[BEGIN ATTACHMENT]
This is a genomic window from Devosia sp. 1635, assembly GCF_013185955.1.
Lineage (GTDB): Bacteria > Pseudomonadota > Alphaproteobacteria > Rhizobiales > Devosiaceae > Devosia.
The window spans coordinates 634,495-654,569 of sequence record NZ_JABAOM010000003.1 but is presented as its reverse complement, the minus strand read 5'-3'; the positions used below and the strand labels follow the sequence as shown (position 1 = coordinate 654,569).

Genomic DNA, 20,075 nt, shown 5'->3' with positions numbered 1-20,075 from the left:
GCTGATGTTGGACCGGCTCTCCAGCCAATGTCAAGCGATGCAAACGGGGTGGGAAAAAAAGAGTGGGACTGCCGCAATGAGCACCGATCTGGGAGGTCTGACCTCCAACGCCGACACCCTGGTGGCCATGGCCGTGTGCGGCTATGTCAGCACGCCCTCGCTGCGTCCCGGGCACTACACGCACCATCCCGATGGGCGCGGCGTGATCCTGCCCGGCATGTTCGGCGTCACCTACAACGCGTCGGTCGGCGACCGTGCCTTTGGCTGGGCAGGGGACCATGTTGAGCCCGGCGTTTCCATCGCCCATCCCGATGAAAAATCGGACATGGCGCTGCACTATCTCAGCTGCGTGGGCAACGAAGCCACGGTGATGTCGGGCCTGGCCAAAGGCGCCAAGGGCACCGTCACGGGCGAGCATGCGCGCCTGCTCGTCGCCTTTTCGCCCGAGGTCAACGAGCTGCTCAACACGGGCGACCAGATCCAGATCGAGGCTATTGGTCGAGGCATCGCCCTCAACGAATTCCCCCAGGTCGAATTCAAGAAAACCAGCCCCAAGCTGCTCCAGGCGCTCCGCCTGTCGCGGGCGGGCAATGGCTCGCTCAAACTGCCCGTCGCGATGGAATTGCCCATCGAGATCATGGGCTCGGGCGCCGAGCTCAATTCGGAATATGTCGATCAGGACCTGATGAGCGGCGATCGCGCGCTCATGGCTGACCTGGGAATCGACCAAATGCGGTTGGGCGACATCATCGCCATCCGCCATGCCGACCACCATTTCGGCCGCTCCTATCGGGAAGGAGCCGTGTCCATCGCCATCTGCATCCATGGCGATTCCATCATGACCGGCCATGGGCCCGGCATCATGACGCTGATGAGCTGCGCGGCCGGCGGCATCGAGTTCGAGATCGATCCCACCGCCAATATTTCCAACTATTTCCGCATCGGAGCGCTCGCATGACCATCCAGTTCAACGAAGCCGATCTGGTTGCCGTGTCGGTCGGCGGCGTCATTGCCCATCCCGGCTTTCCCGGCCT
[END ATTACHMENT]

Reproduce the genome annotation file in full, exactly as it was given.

This is a genomic window from Devosia sp. 1635, assembly GCF_013185955.1.
Lineage (GTDB): Bacteria > Pseudomonadota > Alphaproteobacteria > Rhizobiales > Devosiaceae > Devosia.
The window spans coordinates 634,495-654,569 of sequence record NZ_JABAOM010000003.1 but is presented as its reverse complement, the minus strand read 5'-3'; the positions used below and the strand labels follow the sequence as shown (position 1 = coordinate 654,569).

Genomic DNA, 20,075 nt, shown 5'->3' with positions numbered 1-20,075 from the left:
GCTGATGTTGGACCGGCTCTCCAGCCAATGTCAAGCGATGCAAACGGGGTGGGAAAAAAAGAGTGGGACTGCCGCAATGAGCACCGATCTGGGAGGTCTGACCTCCAACGCCGACACCCTGGTGGCCATGGCCGTGTGCGGCTATGTCAGCACGCCCTCGCTGCGTCCCGGGCACTACACGCACCATCCCGATGGGCGCGGCGTGATCCTGCCCGGCATGTTCGGCGTCACCTACAACGCGTCGGTCGGCGACCGTGCCTTTGGCTGGGCAGGGGACCATGTTGAGCCCGGCGTTTCCATCGCCCATCCCGATGAAAAATCGGACATGGCGCTGCACTATCTCAGCTGCGTGGGCAACGAAGCCACGGTGATGTCGGGCCTGGCCAAAGGCGCCAAGGGCACCGTCACGGGCGAGCATGCGCGCCTGCTCGTCGCCTTTTCGCCCGAGGTCAACGAGCTGCTCAACACGGGCGACCAGATCCAGATCGAGGCTATTGGTCGAGGCATCGCCCTCAACGAATTCCCCCAGGTCGAATTCAAGAAAACCAGCCCCAAGCTGCTCCAGGCGCTCCGCCTGTCGCGGGCGGGCAATGGCTCGCTCAAACTGCCCGTCGCGATGGAATTGCCCATCGAGATCATGGGCTCGGGCGCCGAGCTCAATTCGGAATATGTCGATCAGGACCTGATGAGCGGCGATCGCGCGCTCATGGCTGACCTGGGAATCGACCAAATGCGGTTGGGCGACATCATCGCCATCCGCCATGCCGACCACCATTTCGGCCGCTCCTATCGGGAAGGAGCCGTGTCCATCGCCATCTGCATCCATGGCGATTCCATCATGACCGGCCATGGGCCCGGCATCATGACGCTGATGAGCTGCGCGGCCGGCGGCATCGAGTTCGAGATCGATCCCACCGCCAATATTTCCAACTATTTCCGCATCGGAGCGCTCGCATGACCATCCAGTTCAACGAAGCCGATCTGGTTGCCGTGTCGGTCGGCGGCGTCATTGCCCATCCCGGCTTTCCCGGCCT